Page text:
David Park

‘The faltering, flawed frame of memory’: Time, Place and Anxiety in David Park’s The Rye Man

Maeve O'Lynn

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David Park’s 1994 novel, The Rye Man, is filled with anxieties of different varieties. Most apparently, in a work about childhood, there is an anxiety over how to protect childhood innocence, with the novel’s title a nod to Holden Caulfield. Anxiety, however, permeates, coalesces and, ultimately, defines much of the rest of the novel as well, from characterisation and thematic concerns to time, place, and symbolism.

The motif of the big house is, in fact, central to The Rye Man, in a novel imbued with a type of shifting, rural psychogeography, which emphasises the importance of place and the emblematic power that place can have upon the individual. The continuing power of the big house as a potently unsettling space in modern Northern Irish writing in general should not be underestimated; it has remained a potent symbol in late twentieth and early twenty-first century fiction in Ireland both north and south, in genres as diverse as chick lit, science fiction and the modern gothic. Examples in northern writing can be found in Ian McDonald’s King of Morning, Queen of Day (1991), Niki Hill’s Death Grows on You (1991), Briege Duffaud’s A Wreath Upon the Dead (1993) or in writing from south of the border such as J.G. Farrell’s Troubles (1970), John Banville’s Birchwood (1973) and The Newton Letter (1982) and Nuala O’Faolain’s My Dream of You (2001). There are four key spaces within The Rye Man: the Victorian house that has been converted into a hospital that John, the novel’s narrator, is mysteriously visiting at the beginning of the novel for reasons as yet unknown to the reader; the old rectory house that is plagued by a terrible smell and which feels too big and dark for John and his wife; the old primary school which has been upgraded somewhat since John was a pupil but which remains essentially the same school, and ‘the Maguire place’ where the novel’s central horrific incident occurs.

The old rectory house in which John and his wife, Emma, have recently moved to at the beginning of the novel, is filled with a foul stench, the source of which remains evasive, despite extensive investigation by the homeowners, a plumber and the local council environmental health department. The house itself is equally evasive and seemingly impervious to all attempts to make it into a home and it remains, therefore, unsettling as a space. Despite the couple's plans to refurbish the house and convert some of the outbuildings into a studio for Emma to paint in, their endeavours meet with only limited success. John is plagued by nightmares about an incident from his childhood which occurred at the nearby Maguire place and about the baby he and his wife have lost, a nightmare in which ‘no matter how much he tries to force his way to the crying child the distance always remains the same’ (p.72). When Emma and John plant new shrubs in the garden, they are eaten by rabbits before they get a chance to take root and when Emma begins trying to paint the outhouse, she exhausts herself before admitting ‘it’s a bigger job than I thought – the walls don’t take the paint very well’ (p.48). Even after a few months, the house does not seem to have got much closer to Emma’s vision of a dream home, a vision derived from ‘months of looking in magazines devoted to soft-focussed pictures of country life, all washed in a kind of pastel-coloured pastoralism’ (p.49).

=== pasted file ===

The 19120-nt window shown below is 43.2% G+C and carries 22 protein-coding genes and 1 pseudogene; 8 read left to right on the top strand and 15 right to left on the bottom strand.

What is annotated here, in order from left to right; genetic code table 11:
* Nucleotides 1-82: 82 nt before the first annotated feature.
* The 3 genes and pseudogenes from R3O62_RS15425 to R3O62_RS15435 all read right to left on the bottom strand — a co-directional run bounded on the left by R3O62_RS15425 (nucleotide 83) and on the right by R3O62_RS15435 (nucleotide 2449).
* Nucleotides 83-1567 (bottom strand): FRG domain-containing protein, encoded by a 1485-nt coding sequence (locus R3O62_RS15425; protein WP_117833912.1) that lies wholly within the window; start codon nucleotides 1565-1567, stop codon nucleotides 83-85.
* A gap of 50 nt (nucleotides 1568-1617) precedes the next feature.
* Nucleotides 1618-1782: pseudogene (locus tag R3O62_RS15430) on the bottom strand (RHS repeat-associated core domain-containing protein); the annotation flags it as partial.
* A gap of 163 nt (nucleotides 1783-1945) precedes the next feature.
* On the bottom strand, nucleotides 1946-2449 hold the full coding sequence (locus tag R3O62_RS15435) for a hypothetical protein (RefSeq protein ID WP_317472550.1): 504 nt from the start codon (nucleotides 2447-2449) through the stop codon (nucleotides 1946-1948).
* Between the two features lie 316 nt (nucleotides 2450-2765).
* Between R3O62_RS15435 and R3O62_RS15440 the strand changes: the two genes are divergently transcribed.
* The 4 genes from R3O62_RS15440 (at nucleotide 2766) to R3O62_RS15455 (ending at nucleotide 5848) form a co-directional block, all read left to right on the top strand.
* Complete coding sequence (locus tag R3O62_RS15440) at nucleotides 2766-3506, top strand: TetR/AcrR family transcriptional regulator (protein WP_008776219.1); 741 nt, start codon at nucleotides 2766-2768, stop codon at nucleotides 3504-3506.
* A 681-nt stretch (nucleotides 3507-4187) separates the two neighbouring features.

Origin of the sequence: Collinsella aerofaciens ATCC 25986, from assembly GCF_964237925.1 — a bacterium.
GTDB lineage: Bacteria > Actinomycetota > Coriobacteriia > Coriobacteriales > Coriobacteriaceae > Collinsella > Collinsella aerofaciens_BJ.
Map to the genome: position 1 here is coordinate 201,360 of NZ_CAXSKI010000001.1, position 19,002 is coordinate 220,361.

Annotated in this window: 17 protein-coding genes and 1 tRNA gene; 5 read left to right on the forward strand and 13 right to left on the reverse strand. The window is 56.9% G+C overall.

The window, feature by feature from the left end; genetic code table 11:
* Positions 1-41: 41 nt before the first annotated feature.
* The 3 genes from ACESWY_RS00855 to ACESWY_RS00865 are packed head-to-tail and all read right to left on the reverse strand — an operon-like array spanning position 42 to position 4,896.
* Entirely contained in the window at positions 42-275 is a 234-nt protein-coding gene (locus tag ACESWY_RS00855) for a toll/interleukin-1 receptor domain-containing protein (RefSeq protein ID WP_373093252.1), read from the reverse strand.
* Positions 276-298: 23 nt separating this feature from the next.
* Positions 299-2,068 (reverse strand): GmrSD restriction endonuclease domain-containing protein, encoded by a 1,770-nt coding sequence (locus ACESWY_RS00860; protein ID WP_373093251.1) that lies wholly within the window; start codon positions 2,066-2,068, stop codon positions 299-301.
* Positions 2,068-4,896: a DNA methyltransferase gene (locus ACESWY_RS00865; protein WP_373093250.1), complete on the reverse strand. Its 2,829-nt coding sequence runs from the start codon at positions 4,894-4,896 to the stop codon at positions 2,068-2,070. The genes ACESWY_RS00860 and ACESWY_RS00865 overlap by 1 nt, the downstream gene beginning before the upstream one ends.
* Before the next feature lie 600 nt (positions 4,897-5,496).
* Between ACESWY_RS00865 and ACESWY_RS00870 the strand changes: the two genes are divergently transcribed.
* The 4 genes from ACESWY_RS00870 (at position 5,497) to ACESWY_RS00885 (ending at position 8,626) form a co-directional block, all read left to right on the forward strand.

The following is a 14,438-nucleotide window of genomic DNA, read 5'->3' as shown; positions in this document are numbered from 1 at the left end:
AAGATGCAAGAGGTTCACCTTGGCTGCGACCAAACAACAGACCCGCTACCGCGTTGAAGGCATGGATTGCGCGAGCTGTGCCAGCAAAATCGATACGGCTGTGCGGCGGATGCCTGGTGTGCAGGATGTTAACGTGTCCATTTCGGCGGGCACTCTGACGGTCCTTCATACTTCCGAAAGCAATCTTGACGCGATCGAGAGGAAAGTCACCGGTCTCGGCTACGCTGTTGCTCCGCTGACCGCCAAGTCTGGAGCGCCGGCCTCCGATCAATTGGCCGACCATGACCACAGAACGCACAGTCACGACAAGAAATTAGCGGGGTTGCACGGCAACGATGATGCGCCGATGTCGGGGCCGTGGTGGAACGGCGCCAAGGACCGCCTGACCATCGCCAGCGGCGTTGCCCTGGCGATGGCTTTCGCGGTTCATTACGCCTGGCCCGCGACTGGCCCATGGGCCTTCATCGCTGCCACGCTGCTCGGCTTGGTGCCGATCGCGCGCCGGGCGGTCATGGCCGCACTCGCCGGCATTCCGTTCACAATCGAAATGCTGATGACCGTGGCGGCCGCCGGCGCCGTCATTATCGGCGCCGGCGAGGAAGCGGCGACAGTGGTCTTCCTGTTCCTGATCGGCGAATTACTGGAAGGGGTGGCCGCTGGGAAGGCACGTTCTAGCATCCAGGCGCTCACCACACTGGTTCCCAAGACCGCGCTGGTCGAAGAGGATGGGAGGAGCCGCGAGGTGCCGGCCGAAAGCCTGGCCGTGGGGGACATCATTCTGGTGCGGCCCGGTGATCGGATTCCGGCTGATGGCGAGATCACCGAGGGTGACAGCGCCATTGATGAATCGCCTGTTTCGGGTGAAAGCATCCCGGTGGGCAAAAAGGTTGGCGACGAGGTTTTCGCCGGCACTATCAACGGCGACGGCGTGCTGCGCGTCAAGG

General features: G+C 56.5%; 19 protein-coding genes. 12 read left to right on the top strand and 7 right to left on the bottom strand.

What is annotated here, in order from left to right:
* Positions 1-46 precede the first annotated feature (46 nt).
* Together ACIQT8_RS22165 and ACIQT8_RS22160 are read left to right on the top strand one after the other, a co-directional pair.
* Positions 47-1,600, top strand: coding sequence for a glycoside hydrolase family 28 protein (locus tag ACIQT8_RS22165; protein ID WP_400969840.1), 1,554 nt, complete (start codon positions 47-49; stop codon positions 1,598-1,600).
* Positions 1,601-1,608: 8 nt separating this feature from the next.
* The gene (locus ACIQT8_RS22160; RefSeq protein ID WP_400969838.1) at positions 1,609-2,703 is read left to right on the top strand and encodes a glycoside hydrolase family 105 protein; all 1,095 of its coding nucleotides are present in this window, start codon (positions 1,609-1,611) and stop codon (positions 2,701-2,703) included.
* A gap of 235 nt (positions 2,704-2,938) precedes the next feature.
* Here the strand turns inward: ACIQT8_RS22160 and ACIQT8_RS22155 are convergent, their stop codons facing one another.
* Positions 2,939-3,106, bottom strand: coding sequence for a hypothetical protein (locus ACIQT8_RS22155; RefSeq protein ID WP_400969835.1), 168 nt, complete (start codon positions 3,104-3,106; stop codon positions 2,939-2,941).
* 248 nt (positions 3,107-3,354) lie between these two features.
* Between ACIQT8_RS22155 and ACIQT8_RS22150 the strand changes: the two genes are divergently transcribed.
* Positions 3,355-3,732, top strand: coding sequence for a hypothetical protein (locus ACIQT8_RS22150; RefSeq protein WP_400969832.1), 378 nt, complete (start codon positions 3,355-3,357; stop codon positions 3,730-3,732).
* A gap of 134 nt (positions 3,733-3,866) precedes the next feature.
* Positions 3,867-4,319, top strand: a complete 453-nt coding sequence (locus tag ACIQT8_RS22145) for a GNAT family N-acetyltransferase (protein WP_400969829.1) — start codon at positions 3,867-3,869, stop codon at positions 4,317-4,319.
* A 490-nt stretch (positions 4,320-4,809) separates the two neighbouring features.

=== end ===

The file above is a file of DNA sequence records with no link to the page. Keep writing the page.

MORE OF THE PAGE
In fact, life in the old rectory for the couple is the exact opposite of this pleasant aesthetic, as their home is beset by the noxious, overpowering stench of sewage:

They had noticed the smell several weeks after they had moved in…it inflated the whole room until it was stretched taught with a septic stink…Then, as suddenly as it came, it would disappear. They made jokes about the Amityville Horror but the joke was beginning to wear thin (p.45).

The connection between the mysterious stench of decay and the couple’s faltering relationship is underlined on the night when John returns home from work and it appears that Emma has unexpectedly gone out. John arrives home to find:

the house was in darkness…the whole place was enveloped by a stillness…He looked into rooms and switched on lights in an attempt to dispel the darkness which seemed to flow from the sullen corners and hallway. The bathroom door was closed but there was no reply to his call and when he opened it he was aware immediately of the smell – gaseous, septic, angrier than it had been for a long time (p.158).

Although he does not articulate it, even to himself, it seems clear to the reader from the tension in this section that John's unspoken concern is that he suspects that Emma has left him or even, given her isolated and depressed state following the miscarriage she had some months before the narrative begins, possibly harmed herself. Although John eventually finds Emma sitting crying in the attic among the baby things that had been put away, the scene between the couple ends inconclusively. Emma is still distraught, although John thinks that she is ‘finding a control again’ and he reassures her that everything will be fine while acknowledging to himself that he is lying to her. Ultimately, despite all their efforts to renovate the property and to preserve their relationship, the rectory house remains resolutely unheimlich, seemingly impervious and resistant to all the couple’s attempts to make it into their home: ‘it was obvious, although not expressed, that the place was too big for them. There were too many rooms, too many spaces which remained unfilled and each one reminded of the absence of family’ (p.101).